Monday, August 31, 2009

Unlucky for some

I've sent out 13 submissions in August, which is a record.

Now some peeple will tell you that 13 is an unlucky number, but I've noticed that the more submissions I send off, the luckier I get. In fact, on average I get one sale for every ten submissions.

August isn't quite over yet. Maybe 14 submissions would be even luckier.

Saturday, August 29, 2009


I have a head cold, and so does my son. 'Snot much fun.

On the other hand, I've been a good girl and sent off five submissions in one day. They're all flash fiction, so they won't make me rich, but at least I've done something about my writing career.

Friday, August 28, 2009


I've felt lethargic for a couple of days now. It's a real effort to even do five minutes yoga in the mornings (instead of the usual 10 minutes). I don't want to clean the house (no surprise there) or write (unusual) or anything much.

I can't even be bothered to blog any more.

Wednesday, August 26, 2009

The rest of the holiday

The holiday carried on being great. My niece got good A level results, so we went out and celebrated with a delicious Indian meal. Then we had a day's shopping in Norwich, followed by a delicious Chinese buffet (an early birthday party for my son). Then we had a yummy barbecue in my brother's garden and an even yummier traditional Sunday dinner. All the above were washed down by slightly too much alcohol, which was also great fun.

And then we had the long drive home, followed by an uneventful flight.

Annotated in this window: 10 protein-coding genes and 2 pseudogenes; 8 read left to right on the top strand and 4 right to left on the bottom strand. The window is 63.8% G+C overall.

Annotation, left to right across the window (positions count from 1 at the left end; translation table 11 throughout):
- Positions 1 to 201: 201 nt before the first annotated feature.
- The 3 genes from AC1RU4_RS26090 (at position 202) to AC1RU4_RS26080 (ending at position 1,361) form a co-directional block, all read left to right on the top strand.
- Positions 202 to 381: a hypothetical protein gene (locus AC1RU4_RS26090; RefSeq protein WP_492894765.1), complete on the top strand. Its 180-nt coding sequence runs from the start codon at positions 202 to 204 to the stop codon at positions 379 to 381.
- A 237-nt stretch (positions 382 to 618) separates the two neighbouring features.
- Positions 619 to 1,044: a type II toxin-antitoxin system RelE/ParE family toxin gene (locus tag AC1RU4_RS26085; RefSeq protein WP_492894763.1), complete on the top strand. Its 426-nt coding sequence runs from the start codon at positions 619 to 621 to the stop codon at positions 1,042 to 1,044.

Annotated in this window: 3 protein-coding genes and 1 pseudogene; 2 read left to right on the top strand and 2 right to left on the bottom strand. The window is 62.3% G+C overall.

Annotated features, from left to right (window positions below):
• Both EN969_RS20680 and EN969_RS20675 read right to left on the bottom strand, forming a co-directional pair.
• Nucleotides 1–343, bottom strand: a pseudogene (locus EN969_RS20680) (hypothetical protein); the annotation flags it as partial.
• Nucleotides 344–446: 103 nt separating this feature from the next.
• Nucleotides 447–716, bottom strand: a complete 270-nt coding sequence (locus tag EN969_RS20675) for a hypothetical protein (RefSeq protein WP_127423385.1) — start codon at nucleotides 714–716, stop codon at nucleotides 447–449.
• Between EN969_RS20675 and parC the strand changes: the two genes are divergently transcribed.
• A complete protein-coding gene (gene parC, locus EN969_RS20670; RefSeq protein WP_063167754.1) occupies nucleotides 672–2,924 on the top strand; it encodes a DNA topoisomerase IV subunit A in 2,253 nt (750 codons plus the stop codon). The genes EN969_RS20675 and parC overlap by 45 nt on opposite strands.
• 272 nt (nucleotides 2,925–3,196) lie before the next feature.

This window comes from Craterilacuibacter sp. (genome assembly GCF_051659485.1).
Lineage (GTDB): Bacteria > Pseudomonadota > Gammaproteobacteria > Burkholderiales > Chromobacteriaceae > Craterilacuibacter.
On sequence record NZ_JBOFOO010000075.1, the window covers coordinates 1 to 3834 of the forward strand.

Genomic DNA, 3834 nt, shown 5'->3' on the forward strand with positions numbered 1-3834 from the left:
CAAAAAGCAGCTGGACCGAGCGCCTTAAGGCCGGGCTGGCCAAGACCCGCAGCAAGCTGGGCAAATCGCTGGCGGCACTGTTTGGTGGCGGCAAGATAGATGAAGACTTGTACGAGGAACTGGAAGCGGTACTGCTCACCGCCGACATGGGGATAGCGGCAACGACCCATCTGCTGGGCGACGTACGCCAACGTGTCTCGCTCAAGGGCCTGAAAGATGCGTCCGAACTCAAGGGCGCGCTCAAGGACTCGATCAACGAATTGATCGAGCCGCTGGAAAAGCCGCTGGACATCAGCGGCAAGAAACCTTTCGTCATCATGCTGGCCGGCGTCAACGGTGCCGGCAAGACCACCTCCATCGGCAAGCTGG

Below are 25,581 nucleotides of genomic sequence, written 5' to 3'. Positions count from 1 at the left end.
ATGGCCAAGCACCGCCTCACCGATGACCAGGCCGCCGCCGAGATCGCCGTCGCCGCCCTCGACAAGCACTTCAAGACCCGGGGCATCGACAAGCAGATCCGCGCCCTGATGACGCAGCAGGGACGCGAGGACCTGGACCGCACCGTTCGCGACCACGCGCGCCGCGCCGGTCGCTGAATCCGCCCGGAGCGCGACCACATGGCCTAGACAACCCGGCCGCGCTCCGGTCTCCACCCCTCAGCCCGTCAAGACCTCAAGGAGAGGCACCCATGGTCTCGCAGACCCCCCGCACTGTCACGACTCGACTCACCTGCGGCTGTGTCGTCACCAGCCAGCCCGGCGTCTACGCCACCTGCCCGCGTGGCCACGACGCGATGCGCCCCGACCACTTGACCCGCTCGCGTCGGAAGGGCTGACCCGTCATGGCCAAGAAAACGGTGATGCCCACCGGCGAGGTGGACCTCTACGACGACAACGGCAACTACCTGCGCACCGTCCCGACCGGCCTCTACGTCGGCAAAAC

Only I seem to have left my waistline behind in the UK.

Thursday, August 20, 2009

We went off into Aldeburgh with my brother and family yesterday. Gorgeous fish and chips on the sea front, and a nice stroll down to the statue and back. Then home for afternoon tea, with a mean lemon drizzle cake.

Wednesday, August 19, 2009

Yay! We're in England

I finally managed to organise our trip back to the UK to see my brother and family. The plan was to fly on Monday 17th.

The website was down, so I booked over the phone. When the promised confirmation email didn't arrive, I got twitchy and phoned up Thomson. It's a busy time of year, so I was kept on hold for ages - and this was an international call. When I finally got through, the pleasant young man said that, yes, I was booked all right, and they'd send me an email, but meanwhile here was my booking reference which was all I'd need to check in.

The confirmation email still didn't arrive, but it didn't seem worth another long international call. We just went to the airport on Monday evening.

That was the first we heard that there was a problem with the flight.

The Thomson plane had left the UK very late, due to a problem with one of the runways at Manchester, so the crew ran out working hours and had to spend the night on La Palma.

That sort of stuff happens, and it clearly wasn't Thomson's fault, but I did wonder why they bothered taking a contact phone number and email when they didn't tell us this sort of thing.

Anyway, we had to book in, but keep our suitcases. So we queued, and I gave the booking reference, and they had my husband's name wrong.

Luckily the checkin clerk has known us both for years, and he managed to sort it out. But this is why I wanted a confirmation email - to check for this sort of thing good and early.

Then Thomson put us all up in the Taburiente in Cancajos, which is very nice.

We arrived at the room, and couldn't get the lights to turn on. I was in something of a hurry to find the loo, so I went exploring in the dark. I walked through a dark doorway and
the dark doorway turned out to be a full-length mirror. I felt really stupid.

I also got a lovely bump on my forehead. But then I found the loo and did what I had to do. And then I went down to reception and told them about the power cut in our room.

They said that the key card had to be kept in it's little pouch by the door to make the lights work.

We went back up and tried it. It worked. Good system. you don't lose the card, and they don't have to pay for lights burning in an empty room. But it left me feeling stupid again.

We also had a really annoying whine in there, which seemed to be coming from the smoke alarm. So on our way down for dinner, we mentioned this to reception. Maybe it was the low battery alarm?